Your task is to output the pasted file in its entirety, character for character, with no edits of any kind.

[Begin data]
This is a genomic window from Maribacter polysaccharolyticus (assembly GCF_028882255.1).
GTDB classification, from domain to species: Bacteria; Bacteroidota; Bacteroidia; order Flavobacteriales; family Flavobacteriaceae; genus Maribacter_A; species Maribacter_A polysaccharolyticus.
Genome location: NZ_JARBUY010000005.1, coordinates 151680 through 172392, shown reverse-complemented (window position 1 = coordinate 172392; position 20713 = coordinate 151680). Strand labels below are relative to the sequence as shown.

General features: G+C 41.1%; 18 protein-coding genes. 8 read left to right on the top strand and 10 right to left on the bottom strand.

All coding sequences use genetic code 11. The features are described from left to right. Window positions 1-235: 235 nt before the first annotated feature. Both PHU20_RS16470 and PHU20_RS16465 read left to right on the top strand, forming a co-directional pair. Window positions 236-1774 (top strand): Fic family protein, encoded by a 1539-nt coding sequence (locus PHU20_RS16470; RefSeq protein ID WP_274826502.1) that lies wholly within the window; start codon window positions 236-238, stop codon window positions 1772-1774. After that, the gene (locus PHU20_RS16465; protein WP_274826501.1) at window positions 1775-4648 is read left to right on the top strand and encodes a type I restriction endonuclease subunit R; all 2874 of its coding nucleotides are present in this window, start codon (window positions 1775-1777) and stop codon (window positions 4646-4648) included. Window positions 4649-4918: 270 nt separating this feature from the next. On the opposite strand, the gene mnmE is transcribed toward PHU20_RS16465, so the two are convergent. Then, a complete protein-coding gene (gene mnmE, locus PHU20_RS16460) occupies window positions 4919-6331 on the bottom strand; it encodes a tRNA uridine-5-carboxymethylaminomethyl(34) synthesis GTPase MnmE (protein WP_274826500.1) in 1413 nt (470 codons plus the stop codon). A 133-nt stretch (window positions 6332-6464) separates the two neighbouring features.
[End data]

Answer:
This is a genomic window from Maribacter polysaccharolyticus (assembly GCF_028882255.1).
GTDB classification, from domain to species: Bacteria; Bacteroidota; Bacteroidia; order Flavobacteriales; family Flavobacteriaceae; genus Maribacter_A; species Maribacter_A polysaccharolyticus.
Genome location: NZ_JARBUY010000005.1, coordinates 151680 through 172392, shown reverse-complemented (window position 1 = coordinate 172392; position 20713 = coordinate 151680). Strand labels below are relative to the sequence as shown.

General features: G+C 41.1%; 18 protein-coding genes. 8 read left to right on the top strand and 10 right to left on the bottom strand.

All coding sequences use genetic code 11. The features are described from left to right. Window positions 1-235: 235 nt before the first annotated feature. Both PHU20_RS16470 and PHU20_RS16465 read left to right on the top strand, forming a co-directional pair. Window positions 236-1774 (top strand): Fic family protein, encoded by a 1539-nt coding sequence (locus PHU20_RS16470; RefSeq protein ID WP_274826502.1) that lies wholly within the window; start codon window positions 236-238, stop codon window positions 1772-1774. After that, the gene (locus PHU20_RS16465; protein WP_274826501.1) at window positions 1775-4648 is read left to right on the top strand and encodes a type I restriction endonuclease subunit R; all 2874 of its coding nucleotides are present in this window, start codon (window positions 1775-1777) and stop codon (window positions 4646-4648) included. Window positions 4649-4918: 270 nt separating this feature from the next. On the opposite strand, the gene mnmE is transcribed toward PHU20_RS16465, so the two are convergent. Then, a complete protein-coding gene (gene mnmE, locus PHU20_RS16460) occupies window positions 4919-6331 on the bottom strand; it encodes a tRNA uridine-5-carboxymethylaminomethyl(34) synthesis GTPase MnmE (protein WP_274826500.1) in 1413 nt (470 codons plus the stop codon). A 133-nt stretch (window positions 6332-6464) separates the two neighbouring features.